As an adviser, what do you consider to be the most important activity in your work?
Most advisers, at least the ones I have spoken to, say their most valuable time (and the time they enjoy the most) is that spent with their clients.
This is when relationships can grow stronger, trust is deepened and there is the potential to have a significant impact on your client’s life.
As building relationships and creating value for clients is the core strength for many advisers, doesn’t it make sense to leverage it even more?
After all, if you focus on your weaknesses you just end up with strong weaknesses.
Peter Drucker, author of 39 books on business management, said: "If you can’t measure it, you can’t improve it."
So, if you were going to measure the quality of your client meetings and the depth of your relationship, what would be your criteria?
An obvious way to measure can be the business conducted. In fact, it can be easy to fall into the trap of thinking: "They buy from me so everything must be fine."
But it is the things that are harder to measure that have equal, if not more, significance. Especially as current trends evolve.
Advising is moving away (or arguably for some, has moved away completely) from a purely transactional relationship. This is for a variety of reasons:
1) The fees for effecting transactional advice are coming down and the requirement for ever greater transparency is going up.
2) There will be increasing digital disruption to traditional advice models.
3) Regulation is evolving and will require advisers to have a deeper understanding of their clients, including the emotional drivers behind their decisions, rather than just hard facts alone.
4) Clients are looking for advice and guidance, but the focus is shifting towards helping them navigate and manage life transitions rather than simply managing investments.
So, what this means for advisers is a shift in approach to a combination of head and heart.
Advice is often treated as hard facts, as linear. It's summarised as number crunching and as technical and intellectual process, which, in part, it is.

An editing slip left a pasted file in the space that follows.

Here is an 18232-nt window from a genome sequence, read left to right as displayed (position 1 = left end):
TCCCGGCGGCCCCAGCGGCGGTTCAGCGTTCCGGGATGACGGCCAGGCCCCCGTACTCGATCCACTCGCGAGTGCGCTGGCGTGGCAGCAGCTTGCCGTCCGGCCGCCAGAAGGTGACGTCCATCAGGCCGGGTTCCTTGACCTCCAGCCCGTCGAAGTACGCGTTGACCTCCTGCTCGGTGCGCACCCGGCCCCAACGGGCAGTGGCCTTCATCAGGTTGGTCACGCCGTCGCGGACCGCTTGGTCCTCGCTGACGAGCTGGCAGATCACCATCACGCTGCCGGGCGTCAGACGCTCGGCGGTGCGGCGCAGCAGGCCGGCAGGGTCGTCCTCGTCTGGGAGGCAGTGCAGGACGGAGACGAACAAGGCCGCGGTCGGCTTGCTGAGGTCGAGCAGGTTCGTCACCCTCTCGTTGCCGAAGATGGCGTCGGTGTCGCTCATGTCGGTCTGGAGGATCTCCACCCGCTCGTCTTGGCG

However, as this is where some advisers are most comfortable, it's what they stick to like glue.
The problem is this approach is very one dimensional. If clients experience little or no emotional engagement, reflection and insight, there is little impact and the real issues can easily remain untouched.
How do you know if you are communicating from head or heart?
When we are communicating from our heads, we are doing a lot of thinking and this puts up a barrier to human connection.
The thinking that comes from our heads is full of preconceptions, assumptions and judgements. Interactions tend to be an exchange of information, transactional and outcome-driven.
A need to look like the expert can easily come across as condescending and it ends up weakening trust, not strengthening it.
When we communicate from the heart, we feel calm, clear and relaxed. Deep rapport and trust occur naturally. We are far more responsive to the client because our attention is fully on them, not on our own thoughts.
This is the foundation of presence and for your communication having real impact. To be effective at exploring soft facts, it can only be done at this level.
With an understanding of how the mind works, you instantly know when you are getting in your own way and easily return to presence and clarity.
Ultimately, the power to impact clients comes from being your true self, not the labels that we hide behind.